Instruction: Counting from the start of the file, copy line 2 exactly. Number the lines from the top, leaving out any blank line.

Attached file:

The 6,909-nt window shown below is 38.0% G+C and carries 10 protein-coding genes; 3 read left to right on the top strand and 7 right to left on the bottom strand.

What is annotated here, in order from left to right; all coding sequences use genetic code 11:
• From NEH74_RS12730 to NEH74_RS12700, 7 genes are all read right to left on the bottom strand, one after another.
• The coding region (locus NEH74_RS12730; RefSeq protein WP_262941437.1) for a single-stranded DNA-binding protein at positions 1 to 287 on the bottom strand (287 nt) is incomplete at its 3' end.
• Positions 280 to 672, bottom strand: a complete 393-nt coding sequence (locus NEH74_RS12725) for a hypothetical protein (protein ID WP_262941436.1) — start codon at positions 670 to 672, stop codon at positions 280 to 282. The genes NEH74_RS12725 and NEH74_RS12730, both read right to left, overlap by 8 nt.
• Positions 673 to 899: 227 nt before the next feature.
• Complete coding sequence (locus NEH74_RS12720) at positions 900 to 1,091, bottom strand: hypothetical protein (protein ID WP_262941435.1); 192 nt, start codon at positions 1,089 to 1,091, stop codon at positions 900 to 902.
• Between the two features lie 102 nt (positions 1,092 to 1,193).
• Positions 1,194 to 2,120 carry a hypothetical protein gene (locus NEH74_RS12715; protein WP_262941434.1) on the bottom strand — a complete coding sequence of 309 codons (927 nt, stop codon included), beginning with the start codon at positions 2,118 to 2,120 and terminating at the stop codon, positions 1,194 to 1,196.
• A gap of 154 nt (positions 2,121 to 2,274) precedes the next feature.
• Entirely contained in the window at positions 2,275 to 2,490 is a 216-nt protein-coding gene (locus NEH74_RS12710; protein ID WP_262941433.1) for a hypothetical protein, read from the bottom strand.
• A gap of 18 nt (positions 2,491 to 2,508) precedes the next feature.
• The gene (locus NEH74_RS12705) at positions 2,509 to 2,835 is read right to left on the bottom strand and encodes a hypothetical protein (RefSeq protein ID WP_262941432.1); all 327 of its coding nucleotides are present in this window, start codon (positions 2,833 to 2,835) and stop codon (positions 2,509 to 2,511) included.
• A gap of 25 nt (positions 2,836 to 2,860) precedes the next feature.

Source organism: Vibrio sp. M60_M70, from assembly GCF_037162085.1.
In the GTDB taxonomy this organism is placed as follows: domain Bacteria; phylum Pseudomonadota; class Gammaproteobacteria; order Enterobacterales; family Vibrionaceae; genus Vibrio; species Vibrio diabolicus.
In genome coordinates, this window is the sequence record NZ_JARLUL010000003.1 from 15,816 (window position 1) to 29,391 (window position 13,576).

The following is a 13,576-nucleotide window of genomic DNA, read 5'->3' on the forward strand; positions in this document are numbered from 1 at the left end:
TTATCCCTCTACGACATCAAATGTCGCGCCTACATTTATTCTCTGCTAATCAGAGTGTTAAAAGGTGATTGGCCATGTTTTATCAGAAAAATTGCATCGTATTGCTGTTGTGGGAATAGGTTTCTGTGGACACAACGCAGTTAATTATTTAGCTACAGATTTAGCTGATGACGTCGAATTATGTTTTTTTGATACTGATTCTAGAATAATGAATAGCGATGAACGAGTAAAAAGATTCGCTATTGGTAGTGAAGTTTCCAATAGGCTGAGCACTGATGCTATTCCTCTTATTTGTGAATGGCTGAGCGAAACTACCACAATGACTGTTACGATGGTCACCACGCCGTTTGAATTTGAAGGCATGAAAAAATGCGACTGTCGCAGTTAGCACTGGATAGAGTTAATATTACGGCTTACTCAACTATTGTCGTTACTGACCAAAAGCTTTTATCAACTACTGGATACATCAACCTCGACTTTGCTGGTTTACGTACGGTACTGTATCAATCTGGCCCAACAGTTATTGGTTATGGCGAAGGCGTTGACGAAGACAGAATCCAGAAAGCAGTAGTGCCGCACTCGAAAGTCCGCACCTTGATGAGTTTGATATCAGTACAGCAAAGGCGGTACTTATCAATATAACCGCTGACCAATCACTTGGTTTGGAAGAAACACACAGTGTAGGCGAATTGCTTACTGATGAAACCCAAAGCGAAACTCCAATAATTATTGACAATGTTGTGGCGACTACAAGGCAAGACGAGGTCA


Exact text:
What is annotated here, in order from left to right; all coding sequences use genetic code 11: